News Release

Scientists identify an essential role of the immune receptor CD69 in psoriasis

The study, published in Nature Immunology, opens the way to the possible use of CD69 as a therapeutic target for the control of this disease

Peer-Reviewed Publication

Centro Nacional de Investigaciones Cardiovasculares Carlos III (F.S.P.)

CNIC's Group

image: This group shows standing from left to right: Prof. Jesús Vázquez, Prof. Francisco Sánchez-Madrid, Dr. Danay Cibrián, and Dr. Pilar Martín. Seated, left to right: María Laura Sáiz, Dr. Hortensia de la Fuente, Dr. Alessia Ferrarini, Dr. Inmaculada Jorge, Raquel Sánchez-Díaz, and Olga Moreno-Gonzalo view more 

Credit: CNIC

Scientists at the Centro de Investigaciones Cardiovasculares Carlos III (CNIC) have defined the key role of an immune-system receptor in the development of psoriasis, suggesting that it could serve as a therapeutic target for the control of this disease. The study was carried out by Dr. Danay Cibrián and directed by Dr. Francisco Sánchez-Madrid, who heads the Intercellular Communication group at the CNIC. The study establishes the role of the leukocyte activation receptor CD69 in the control of aminoacid uptake, activation of the aryl hydrocarbon receptor (AhR), and the expression of inflammatory interleukins such as IL-22 in gamma delta and Th17 T cells, indicating that CD69 contributes to the development of psoriasis. The study, published in Nature Immunology, also indicates that CD69 might also participate in other inflammatory diseases such as aterosclerosis.

Psoriasis is a chronic inflammatory disease of the skin that affects approximately 2-3% of the world population and has a negative impact on patients' physical and mental health. The prevalence of psoriasis in Spain has increased by 1% in the last 15 years, and the disease now affects an estimated 1 million people across the country.

The skin is the first line of defense against many kinds of infection, trauma, and radiation. Dr. Francisco Sánchez-Madrid explains that "the skin contains many populations of specialized immune cells that act together to guarantee defense and protection." The leukocyte activation receptor CD69 is present in inflammatory cells in the skin. Dr. Francisco Sánchez-Madrid continues "These cells consume free essential aminoacids like tryptophan by using specialized transport systems present in the cell membrane, such as LAT1 (SLc7a5). Consumption of aminoacids by inflammatory cells in the skin increases sharply during the inflammatory reaction because it is important for their proliferation and activation and for the secretion of inflammatory molecules that amplify tissue damage, like interleukins 22 and 17 (IL-22 and IL-17)."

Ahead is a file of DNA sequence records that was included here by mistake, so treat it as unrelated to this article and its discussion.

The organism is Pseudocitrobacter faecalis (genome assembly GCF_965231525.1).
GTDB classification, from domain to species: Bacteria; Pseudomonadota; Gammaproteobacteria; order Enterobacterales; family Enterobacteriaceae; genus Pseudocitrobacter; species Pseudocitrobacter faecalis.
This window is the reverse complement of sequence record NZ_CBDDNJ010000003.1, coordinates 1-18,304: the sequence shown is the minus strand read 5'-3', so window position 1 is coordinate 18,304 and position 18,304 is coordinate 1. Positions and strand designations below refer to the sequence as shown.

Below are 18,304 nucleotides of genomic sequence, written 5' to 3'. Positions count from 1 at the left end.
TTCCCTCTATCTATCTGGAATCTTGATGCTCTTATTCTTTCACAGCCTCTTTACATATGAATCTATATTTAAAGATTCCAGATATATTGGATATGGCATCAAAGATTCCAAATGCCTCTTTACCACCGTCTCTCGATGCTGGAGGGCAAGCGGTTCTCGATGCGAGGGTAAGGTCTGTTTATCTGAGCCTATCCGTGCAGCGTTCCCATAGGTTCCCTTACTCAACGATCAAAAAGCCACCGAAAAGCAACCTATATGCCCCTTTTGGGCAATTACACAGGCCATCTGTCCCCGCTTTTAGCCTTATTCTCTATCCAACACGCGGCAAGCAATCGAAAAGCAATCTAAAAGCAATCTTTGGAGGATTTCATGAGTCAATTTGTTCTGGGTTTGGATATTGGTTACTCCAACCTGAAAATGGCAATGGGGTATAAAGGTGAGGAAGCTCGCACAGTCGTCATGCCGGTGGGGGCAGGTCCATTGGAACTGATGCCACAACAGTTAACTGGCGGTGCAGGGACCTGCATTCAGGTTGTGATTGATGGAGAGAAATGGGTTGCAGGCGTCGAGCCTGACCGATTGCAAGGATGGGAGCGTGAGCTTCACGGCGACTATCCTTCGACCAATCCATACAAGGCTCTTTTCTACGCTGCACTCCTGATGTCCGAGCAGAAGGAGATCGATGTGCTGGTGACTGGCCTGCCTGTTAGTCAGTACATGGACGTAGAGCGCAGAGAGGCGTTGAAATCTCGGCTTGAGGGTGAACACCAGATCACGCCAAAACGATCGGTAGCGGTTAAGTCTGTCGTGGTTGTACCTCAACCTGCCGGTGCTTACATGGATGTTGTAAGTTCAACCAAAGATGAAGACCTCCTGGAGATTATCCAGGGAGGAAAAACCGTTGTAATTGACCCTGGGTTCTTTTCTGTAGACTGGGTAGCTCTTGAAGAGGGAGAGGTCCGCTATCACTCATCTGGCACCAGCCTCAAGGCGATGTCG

Using mice whose immune cells lack CD69, the research team showed that the expression of this molecule is important for the development of psoriasis. "We found that CD69 associates in the cell membrane with LAT1, regulating its level of expression and the uptake of aminoacids such as tryptophan," explains Dr. Danay Cibrián, adding that "tryptophan metabolism generates intermediate metabolites that activate the AhR, which in turn regulates the expression of inflammatory interleukins such as IL-22. Increases in the circulating levels of tryptophan favor the development of psoriasis by leading to increased levels of IL-22 in the skin." The importance of tryptophan metabolism in the secretion of the interleukins that mediate the development of psoriasis has been demonstrated in patient studies.

The researchers conclude that their study demonstrates the importance of CD69 in the development of psoriasis and opens the way to its possible use as a future therapeutic target for the treatment of this disease.

The research was led by Dr. Francisco Sánchez-Madrid, Profesor at the Universidad Autónoma de Madrid and Head of the Immunology Service at the la Princesa University Hospital, and was conducted through collaborations with CNIC researcher Dr. Pilar Martín, the CNIC Proteomics Unit, directed by Prof. Jesús Vázquez, the Dermatology Service at La Princesa university hospital, directed by Dr. Esteban Daudén, and Professor Manuel Fresno of the Centro de Biología Molecular Severo Ochoa in Madrid.


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